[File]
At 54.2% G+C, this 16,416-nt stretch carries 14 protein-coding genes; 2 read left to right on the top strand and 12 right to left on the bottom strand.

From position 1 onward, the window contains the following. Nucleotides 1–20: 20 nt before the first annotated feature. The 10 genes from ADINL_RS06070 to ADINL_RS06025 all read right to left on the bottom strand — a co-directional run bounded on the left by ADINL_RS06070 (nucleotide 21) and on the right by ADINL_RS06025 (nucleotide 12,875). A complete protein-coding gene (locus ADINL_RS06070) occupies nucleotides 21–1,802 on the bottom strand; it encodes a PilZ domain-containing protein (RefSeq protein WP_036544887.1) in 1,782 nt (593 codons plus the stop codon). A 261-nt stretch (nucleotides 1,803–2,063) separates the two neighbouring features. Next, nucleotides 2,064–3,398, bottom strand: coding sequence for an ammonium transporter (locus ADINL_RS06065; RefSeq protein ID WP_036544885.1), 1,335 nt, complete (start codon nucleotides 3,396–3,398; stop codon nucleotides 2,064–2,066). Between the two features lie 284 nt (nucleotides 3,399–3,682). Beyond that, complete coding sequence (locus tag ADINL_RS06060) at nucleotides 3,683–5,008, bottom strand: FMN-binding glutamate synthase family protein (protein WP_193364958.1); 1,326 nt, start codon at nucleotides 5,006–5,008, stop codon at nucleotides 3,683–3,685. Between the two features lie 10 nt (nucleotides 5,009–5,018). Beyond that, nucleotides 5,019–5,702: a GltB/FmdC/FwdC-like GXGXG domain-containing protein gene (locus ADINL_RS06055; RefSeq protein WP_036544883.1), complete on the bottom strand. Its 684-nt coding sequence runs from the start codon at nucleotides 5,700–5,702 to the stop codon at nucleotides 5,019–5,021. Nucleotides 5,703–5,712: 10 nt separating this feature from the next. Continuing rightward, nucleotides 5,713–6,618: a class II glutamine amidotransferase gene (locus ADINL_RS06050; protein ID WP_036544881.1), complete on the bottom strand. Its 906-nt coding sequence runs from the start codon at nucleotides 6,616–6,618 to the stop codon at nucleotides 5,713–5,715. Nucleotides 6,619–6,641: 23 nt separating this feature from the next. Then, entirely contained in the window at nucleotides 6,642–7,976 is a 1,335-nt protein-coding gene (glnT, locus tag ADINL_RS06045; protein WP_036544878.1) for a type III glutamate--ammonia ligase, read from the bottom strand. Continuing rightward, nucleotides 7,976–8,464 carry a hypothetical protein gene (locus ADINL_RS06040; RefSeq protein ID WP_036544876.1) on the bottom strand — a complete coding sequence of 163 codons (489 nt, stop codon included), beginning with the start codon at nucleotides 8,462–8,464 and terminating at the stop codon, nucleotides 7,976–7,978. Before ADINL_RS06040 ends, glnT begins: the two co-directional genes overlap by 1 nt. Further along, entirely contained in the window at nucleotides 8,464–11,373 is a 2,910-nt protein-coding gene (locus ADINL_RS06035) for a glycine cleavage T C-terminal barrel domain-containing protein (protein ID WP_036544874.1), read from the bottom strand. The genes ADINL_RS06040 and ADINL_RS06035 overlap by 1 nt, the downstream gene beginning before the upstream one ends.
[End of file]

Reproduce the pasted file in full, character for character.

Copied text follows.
At 54.2% G+C, this 16,416-nt stretch carries 14 protein-coding genes; 2 read left to right on the top strand and 12 right to left on the bottom strand.

From position 1 onward, the window contains the following. Nucleotides 1–20: 20 nt before the first annotated feature. The 10 genes from ADINL_RS06070 to ADINL_RS06025 all read right to left on the bottom strand — a co-directional run bounded on the left by ADINL_RS06070 (nucleotide 21) and on the right by ADINL_RS06025 (nucleotide 12,875). A complete protein-coding gene (locus ADINL_RS06070) occupies nucleotides 21–1,802 on the bottom strand; it encodes a PilZ domain-containing protein (RefSeq protein WP_036544887.1) in 1,782 nt (593 codons plus the stop codon). A 261-nt stretch (nucleotides 1,803–2,063) separates the two neighbouring features. Next, nucleotides 2,064–3,398, bottom strand: coding sequence for an ammonium transporter (locus ADINL_RS06065; RefSeq protein ID WP_036544885.1), 1,335 nt, complete (start codon nucleotides 3,396–3,398; stop codon nucleotides 2,064–2,066). Between the two features lie 284 nt (nucleotides 3,399–3,682). Beyond that, complete coding sequence (locus tag ADINL_RS06060) at nucleotides 3,683–5,008, bottom strand: FMN-binding glutamate synthase family protein (protein WP_193364958.1); 1,326 nt, start codon at nucleotides 5,006–5,008, stop codon at nucleotides 3,683–3,685. Between the two features lie 10 nt (nucleotides 5,009–5,018). Beyond that, nucleotides 5,019–5,702: a GltB/FmdC/FwdC-like GXGXG domain-containing protein gene (locus ADINL_RS06055; RefSeq protein WP_036544883.1), complete on the bottom strand. Its 684-nt coding sequence runs from the start codon at nucleotides 5,700–5,702 to the stop codon at nucleotides 5,019–5,021. Nucleotides 5,703–5,712: 10 nt separating this feature from the next. Continuing rightward, nucleotides 5,713–6,618: a class II glutamine amidotransferase gene (locus ADINL_RS06050; protein ID WP_036544881.1), complete on the bottom strand. Its 906-nt coding sequence runs from the start codon at nucleotides 6,616–6,618 to the stop codon at nucleotides 5,713–5,715. Nucleotides 6,619–6,641: 23 nt separating this feature from the next. Then, entirely contained in the window at nucleotides 6,642–7,976 is a 1,335-nt protein-coding gene (glnT, locus tag ADINL_RS06045; protein WP_036544878.1) for a type III glutamate--ammonia ligase, read from the bottom strand. Continuing rightward, nucleotides 7,976–8,464 carry a hypothetical protein gene (locus ADINL_RS06040; RefSeq protein ID WP_036544876.1) on the bottom strand — a complete coding sequence of 163 codons (489 nt, stop codon included), beginning with the start codon at nucleotides 8,462–8,464 and terminating at the stop codon, nucleotides 7,976–7,978. Before ADINL_RS06040 ends, glnT begins: the two co-directional genes overlap by 1 nt. Further along, entirely contained in the window at nucleotides 8,464–11,373 is a 2,910-nt protein-coding gene (locus ADINL_RS06035) for a glycine cleavage T C-terminal barrel domain-containing protein (protein ID WP_036544874.1), read from the bottom strand. The genes ADINL_RS06040 and ADINL_RS06035 overlap by 1 nt, the downstream gene beginning before the upstream one ends.